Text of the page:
Four Yards

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Over the last three days, Seahawks fans have witnessed and, in many cases, partaken in a considerable amount of weeping and gnashing of teeth over the outcome of Sunday's season opener against the Arizona Cardinals. My Twitter feed, text conversations, Facebook page, and the comments sections of numerous sites have been filled with lamentations over the shortcomings of Seattle's offensive line, wide receivers, play calling, pass rush, penalties, quarterback play, and lack of clutchitude.

In many ways, these bemoanings are fully justified; after all, the offensive line did look overmatched, the wide receivers did lack the ability to separate (and yes, any one of those last few passes could have been caught), the end-game play-calling was a bit befuddling (a fade route to Charly Martin?), and the pass rush was about as pressing as a sideline reporter's interview question. Additionally, the Seahawks drew more flags than a U.N. summit, Russell Wilson was often manic in his play, and the inability to score on thirty-seven four tries from inside the opponents' 10 was the football fan's equivalent to watching an air bubble in your IV tube slowly make its way towards your body.

There was a lot to be upset about in the season opener, but the difference how you feel about the team right now versus how you would be feeling if they won is probably smaller than we think.

I'm not here to re-hash the events of Sunday's game, nor am I going to break down anything from an Xs and Os standpoint. That has already been done on this site with great aplomb by Kenneth (here), Joshua (here), and Danny (here, here, and here... and here). There were a lot of things that the Seahawks could and, perhaps should, have done better and any number of those things could have meant a different outcome.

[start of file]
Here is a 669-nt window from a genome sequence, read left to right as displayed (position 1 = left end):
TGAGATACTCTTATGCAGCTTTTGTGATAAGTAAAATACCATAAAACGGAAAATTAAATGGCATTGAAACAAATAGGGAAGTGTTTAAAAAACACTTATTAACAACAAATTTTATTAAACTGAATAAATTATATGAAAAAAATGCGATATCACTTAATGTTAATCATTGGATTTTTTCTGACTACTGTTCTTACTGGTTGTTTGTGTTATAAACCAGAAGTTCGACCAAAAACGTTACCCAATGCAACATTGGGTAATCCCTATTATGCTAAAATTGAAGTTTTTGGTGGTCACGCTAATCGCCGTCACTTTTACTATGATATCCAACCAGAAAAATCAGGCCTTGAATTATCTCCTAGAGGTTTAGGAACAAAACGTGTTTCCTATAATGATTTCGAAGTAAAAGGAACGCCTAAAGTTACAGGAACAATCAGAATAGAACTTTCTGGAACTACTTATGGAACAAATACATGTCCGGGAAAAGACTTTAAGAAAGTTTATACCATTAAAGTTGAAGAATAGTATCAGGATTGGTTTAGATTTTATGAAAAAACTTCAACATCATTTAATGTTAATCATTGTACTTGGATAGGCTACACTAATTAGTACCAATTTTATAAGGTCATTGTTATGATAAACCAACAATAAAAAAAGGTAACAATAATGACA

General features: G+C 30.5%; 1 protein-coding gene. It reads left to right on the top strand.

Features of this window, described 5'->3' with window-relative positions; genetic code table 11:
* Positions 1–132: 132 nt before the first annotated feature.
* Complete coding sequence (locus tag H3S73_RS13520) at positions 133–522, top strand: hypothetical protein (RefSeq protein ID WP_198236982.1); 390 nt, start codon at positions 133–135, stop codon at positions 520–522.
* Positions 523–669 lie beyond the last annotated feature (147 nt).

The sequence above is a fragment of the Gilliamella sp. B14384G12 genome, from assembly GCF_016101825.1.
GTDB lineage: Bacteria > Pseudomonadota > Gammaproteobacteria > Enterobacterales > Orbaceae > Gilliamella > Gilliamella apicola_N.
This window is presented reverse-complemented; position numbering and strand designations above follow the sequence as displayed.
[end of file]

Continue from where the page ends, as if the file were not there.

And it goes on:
Yet the fact remains that the Seahawks lost yesterday and many of us feel pretty shitty about it. From the general tone of reactions that I've seen since Sunday - maybe not here, but in general, on the interwebs, you'd think the 'Hawks were outclassed, or laid an egg, or are still a lot further from being a contender than most of us thought a week ago. This is a natural thing, and I'm not saying anyone that does feel low about the Seahawks is wrong or anything, because those feelings are all part of the fan experience.

What interests me is how differently we'd all be feeling about the team had the Seahawks won. Let's say Doug Baldwin had made his diving catch in the endzone, or Martin had somehow hauled in that fade, or Braylon Edwards had snagged Wilson's final offering; wouldn't we be talking about how this is the start of something big for this team? Wouldn't the anticipation and nigh-unbridled excitement for this team's potential have begun transforming into a euphoria of sorts?

There is an enormous chasm between how many Seahawks fans feel about this team today and how they'd be feeling had the 'Hawks won, but the like I said earlier, the difference is, in reality, much smaller. Four yards, to be exact.

There is no gradation to wins and losses in the NFL, no tangible credit for coming close, at least as far as the standings are concerned. But when it comes to how we look at our favorite team, it behooves us to keep in mind how close we were to celebrating on Sunday night. The difference between winning and losing was probably smaller than the distance between you and the nearest door. The worst Frisbee player you know could throw a disc further than the distance between a Seahawks win and a loss. Hell, you could trip while hurrying to catch the elevator and still cover the distance between Seattle being 1-0 and 0-1 before hitting the floor.

I'm not saying that Seattle would have won had they recorded 258 yards of total offense instead of 254; obviously which four yards they would have got makes a huge difference. I guess my point is that while seemingly everything went wrong for the Seahawks on Sunday, they were still closer than the width of a highway lane to winning a road game against a division opponent.

The Seahawks may have very well played their worst game of the season last week (do you really see them getting flagged 13 times again?), and they still came up only the tiniest bit short. Yeah yeah, horseshoes and hand grenades- I get it; but even though it seems like the 'Hawks are behind the proverbial eight-ball after Week 1, they're much closer to contending than it feels right now.

With only 6% of their regular season schedule in the books, and 100% of their home games ahead of them, closing that gap doesn't seem very far-fetched at all.

Jacson on Twitter

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